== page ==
Terrance Houle is a contemporary aboriginal artist of Blackfoot and Ojibway descent whose interdisciplinary techniques call attention to the traditional cultures of his heritage in an informative, intelligent and in many instances, humorous way. A superbly talented artist in his own right, Terrance just saw the end of Givn’r, a five year retrospective at the Plug In Institute of Contemporary Art in Winnipeg, Canada which showcased over 70 of his pieces.
As there are already quite a few great articles about him, which I loathe to regurgitate here (like this one for example in Canadian Art or this one in Absolute arts), I thought a nice, informal Bookface chat would be more appropriate… which in itself would be a way to further draw out the juxtaposition of opening a dialogue with an artist whose work centers on age-old traditions, but finds it necessary to utilize the verymost modern technical devices to do so. So, without further ado, my Bookface chat with Terrance Houle.
Clear Chat History
hey Terrance, you got ten minutes for an interview?
hey Travis I do have 15 minutes
what’s been happening since the last time we spoke?
that was about four months ago now, im ashamed to say
mm well I went to Thunder Bay for my Givn’r show and did 7 artist talks/tours
just been getting back in the saddle with work starting new series’
currently have work up in fort Simpson NWT at the OPEN SKY Gallery
what new ideas are you working on?
well I have a video series I am working on right now that Involves Video Portraits of
ALL FOR YOU: Fall Cycle (still)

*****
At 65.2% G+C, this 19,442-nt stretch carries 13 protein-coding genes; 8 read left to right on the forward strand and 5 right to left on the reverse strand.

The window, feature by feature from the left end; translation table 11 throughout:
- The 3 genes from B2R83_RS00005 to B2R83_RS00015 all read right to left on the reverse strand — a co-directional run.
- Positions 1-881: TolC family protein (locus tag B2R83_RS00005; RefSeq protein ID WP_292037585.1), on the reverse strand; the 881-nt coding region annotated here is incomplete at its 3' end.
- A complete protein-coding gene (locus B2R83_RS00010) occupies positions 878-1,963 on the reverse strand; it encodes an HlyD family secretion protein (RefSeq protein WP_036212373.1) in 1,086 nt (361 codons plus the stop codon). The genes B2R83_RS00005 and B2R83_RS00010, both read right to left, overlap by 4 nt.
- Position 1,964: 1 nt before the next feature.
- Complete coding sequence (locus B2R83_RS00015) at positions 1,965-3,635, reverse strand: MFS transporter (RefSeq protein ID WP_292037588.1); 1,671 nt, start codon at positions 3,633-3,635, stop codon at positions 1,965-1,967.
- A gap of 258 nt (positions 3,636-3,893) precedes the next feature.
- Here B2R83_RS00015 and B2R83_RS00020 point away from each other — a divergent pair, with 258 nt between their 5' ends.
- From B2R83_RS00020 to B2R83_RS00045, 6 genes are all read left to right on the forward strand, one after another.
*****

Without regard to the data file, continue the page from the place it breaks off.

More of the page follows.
the ages are from about 50+
so its a feature length video work that I am in the process of right now.
as well I am starting the national Indian Leg Wrestling League
I have an upcoming show with Rebecca Belmore at the OR Gallery in Vancouver opens end of April
so… not much going on then…
no not really
ha! tell me about leg wrestling and this upcoming exhibition
both sound pretty exciting
The show with Rebecca is a two person show curated by Darrin Martin from Vancouver
The works are still kind of in Development for that show
The National Indian Leg Wrestling League is a series of Photo/performance/installation and film works based on Wrestling and Leg Wrestling
I’ve asked several First Nations Artists to create their Leg Wrestling Identity and I will be creating wrestling costumes
then do portraits of them in classic wrestling Posters of the 50s, 60s, 70s
that sounds incredible
we’ve got to get you over to Liverpool
yea man its pretty amazing stuff
ive been basing them off old wrestlers like
I was wanting to write a piece on your previous exploits, anything your particularly proud of?
mmm yea I created a work for my show Givn’r which is about my Father and my Kookum (Grandmother in Ojibway)
it is an installation were I recreated my Kookum’s sitting area in her house with doilies, picture of the queen and Jesus and religious articles
There is a clock radio on the table next to a rocking chair and you can hear static and then my father’s voice reciting his letters he wrote to his mother from age 13 the time he was taken away to residential school
until he retired
so basically you hear him calling out to his mother. as he never grew up with any parents because of residential school
how accurate is the recreation?
is it like sitting back in her room for you?
mm pretty close that my great uncle and aunt and uncles came to see the work in Winnipeg
and they cried and told me it was like she was sitting there
yea but kind of like she was a ghost